A patent application from the computing giant Apple claims to be able to store wind power as heat, and then release it on demand to generate electricity.
Apple doesn't just confine itself to innovation in computer and mobile technology, but also pursues ideas in other areas, such as renewable energy. A patent for a design for "On-Demand Generation of Electricity from Stored Wind Energy" was filed by the company in June 2011, and if it pans out, the new technology could help to even out the supply and demand disparities in wind power.
Because wind speeds aren't constant throughout the day and throughout the year, one of the big hurdles for wind power has been developing efficient and cost-effective storage for the energy being generated by the turbines.
Instead of converting the kinetic energy from the rotation of the blades on the turbine directly into electricity, this design calls for converting the rotational energy into heat, which can then be stored and used to generate electricity on demand.
"During operation, the system uses a set of rotating blades to convert rotational energy from a wind turbine into heat in a low-heat-capacity fluid. Next, the system selectively transfers the heat from the low-heat-capacity fluid to a working fluid. Finally, the system uses the transferred heat in the working fluid to generate electricity." - United States Patent Application #20120326445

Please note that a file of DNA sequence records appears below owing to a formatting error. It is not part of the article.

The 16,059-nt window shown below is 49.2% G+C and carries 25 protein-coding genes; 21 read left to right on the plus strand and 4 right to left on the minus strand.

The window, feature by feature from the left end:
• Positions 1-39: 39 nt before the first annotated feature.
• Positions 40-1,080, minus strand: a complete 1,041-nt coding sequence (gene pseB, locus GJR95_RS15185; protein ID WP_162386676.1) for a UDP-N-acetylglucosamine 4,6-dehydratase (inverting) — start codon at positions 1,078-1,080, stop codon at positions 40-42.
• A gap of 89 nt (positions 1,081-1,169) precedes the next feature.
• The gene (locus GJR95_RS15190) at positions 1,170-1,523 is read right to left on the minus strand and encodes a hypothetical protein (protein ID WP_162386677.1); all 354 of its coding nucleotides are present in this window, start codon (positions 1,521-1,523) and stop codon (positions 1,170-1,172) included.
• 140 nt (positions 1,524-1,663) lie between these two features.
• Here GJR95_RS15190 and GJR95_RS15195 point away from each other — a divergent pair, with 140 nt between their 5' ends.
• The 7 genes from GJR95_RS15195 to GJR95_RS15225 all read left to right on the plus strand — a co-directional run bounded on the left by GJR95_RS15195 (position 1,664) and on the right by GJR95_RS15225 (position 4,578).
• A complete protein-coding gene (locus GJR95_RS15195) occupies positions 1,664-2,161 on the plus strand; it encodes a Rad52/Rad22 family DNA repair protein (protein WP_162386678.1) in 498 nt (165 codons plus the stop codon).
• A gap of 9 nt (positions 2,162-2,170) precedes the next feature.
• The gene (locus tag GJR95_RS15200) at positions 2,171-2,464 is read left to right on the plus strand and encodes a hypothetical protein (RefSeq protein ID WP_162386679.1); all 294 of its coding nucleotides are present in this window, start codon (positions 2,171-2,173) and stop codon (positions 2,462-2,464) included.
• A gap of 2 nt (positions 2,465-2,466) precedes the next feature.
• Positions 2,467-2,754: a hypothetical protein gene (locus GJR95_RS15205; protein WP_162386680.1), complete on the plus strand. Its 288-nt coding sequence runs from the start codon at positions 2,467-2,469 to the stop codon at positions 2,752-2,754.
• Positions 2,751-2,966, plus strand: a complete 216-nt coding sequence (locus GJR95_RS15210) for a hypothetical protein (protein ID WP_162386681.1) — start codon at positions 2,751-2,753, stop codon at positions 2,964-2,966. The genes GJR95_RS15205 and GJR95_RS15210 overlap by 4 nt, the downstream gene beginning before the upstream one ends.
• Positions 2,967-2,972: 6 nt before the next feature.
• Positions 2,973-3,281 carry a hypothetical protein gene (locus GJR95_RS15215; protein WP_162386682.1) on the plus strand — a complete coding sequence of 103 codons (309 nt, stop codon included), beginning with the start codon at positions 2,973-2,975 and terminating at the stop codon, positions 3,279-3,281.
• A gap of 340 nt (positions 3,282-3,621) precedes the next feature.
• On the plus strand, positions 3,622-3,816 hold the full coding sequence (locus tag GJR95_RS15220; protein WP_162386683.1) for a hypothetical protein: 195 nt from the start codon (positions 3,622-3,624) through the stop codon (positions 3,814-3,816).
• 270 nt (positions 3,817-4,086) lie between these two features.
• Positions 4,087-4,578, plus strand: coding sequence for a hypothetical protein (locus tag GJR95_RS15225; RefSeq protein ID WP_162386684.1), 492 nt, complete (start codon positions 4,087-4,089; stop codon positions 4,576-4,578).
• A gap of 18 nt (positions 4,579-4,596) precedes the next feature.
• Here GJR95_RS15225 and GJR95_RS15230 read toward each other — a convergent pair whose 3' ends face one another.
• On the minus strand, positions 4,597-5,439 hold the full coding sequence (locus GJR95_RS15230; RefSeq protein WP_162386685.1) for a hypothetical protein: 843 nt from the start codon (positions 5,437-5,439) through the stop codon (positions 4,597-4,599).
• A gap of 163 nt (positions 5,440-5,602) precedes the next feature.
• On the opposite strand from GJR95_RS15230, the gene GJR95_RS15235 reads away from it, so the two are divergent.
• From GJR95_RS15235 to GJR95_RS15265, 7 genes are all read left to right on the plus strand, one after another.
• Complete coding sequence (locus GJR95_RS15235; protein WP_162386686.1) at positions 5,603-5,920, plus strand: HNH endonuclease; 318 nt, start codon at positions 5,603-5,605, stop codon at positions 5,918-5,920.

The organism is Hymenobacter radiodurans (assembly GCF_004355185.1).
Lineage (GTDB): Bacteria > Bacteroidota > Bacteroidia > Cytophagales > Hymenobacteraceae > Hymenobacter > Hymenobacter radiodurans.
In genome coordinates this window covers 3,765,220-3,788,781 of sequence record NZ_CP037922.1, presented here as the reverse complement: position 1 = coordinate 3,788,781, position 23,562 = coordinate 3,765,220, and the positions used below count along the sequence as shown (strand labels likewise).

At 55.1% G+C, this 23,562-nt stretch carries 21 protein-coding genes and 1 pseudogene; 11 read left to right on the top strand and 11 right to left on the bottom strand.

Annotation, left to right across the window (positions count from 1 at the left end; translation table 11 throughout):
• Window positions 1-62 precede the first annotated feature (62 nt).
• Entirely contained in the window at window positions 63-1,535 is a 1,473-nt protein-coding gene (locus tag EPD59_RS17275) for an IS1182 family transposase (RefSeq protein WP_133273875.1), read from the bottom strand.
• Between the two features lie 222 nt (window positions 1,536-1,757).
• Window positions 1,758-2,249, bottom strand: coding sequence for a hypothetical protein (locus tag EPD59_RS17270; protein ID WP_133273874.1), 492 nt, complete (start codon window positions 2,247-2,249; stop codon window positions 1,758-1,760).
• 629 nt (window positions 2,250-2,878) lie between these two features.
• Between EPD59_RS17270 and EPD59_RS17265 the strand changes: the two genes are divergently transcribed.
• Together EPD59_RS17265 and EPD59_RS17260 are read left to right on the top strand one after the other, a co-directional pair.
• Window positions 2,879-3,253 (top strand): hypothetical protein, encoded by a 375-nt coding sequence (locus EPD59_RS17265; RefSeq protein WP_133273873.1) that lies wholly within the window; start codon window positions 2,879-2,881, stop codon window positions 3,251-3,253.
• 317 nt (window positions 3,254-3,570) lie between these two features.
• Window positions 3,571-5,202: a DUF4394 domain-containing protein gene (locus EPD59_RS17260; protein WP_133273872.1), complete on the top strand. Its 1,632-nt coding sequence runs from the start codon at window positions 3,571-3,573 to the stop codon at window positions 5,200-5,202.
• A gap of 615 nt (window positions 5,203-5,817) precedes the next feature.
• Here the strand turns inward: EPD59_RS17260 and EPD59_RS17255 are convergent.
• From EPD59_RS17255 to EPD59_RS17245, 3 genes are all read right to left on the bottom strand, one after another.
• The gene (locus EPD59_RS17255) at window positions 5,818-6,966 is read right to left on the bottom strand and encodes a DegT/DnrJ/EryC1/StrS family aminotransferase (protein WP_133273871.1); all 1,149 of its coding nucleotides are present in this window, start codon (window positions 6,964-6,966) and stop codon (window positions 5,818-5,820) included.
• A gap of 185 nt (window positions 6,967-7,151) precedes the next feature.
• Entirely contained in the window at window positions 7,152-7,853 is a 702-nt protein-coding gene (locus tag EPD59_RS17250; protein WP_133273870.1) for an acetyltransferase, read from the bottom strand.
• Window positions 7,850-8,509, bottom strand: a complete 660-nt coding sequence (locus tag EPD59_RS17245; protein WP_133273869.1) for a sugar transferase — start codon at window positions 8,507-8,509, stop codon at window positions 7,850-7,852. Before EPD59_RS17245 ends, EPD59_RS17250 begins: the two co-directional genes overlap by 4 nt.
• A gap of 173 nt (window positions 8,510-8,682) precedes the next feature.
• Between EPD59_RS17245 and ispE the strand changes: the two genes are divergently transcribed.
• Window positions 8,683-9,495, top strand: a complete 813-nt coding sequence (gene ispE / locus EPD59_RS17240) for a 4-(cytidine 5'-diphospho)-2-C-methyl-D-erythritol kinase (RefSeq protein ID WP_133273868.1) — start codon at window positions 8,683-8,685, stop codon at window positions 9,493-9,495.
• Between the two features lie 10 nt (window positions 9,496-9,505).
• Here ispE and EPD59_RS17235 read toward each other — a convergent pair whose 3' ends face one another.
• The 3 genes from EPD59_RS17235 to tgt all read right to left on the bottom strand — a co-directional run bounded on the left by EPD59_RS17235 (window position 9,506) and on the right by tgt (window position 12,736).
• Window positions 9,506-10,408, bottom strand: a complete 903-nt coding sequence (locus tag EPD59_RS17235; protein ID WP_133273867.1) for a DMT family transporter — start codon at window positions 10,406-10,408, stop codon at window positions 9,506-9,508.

The heat generated by the turbine is stored in the "low-heat-capacity" fluid, and can then be transferred to a different ("working") fluid for use in electricity generation. According to Apple Insider, the heat would be generated by the friction between blades on the rotor shaft, and the accumulated thermal energy would be stored in an insulated repository until such time as it is needed. When the system receives a demand for electricity, the heat can be selectively transferred to a "working fluid", which will then create steam to power the turbine of a generator.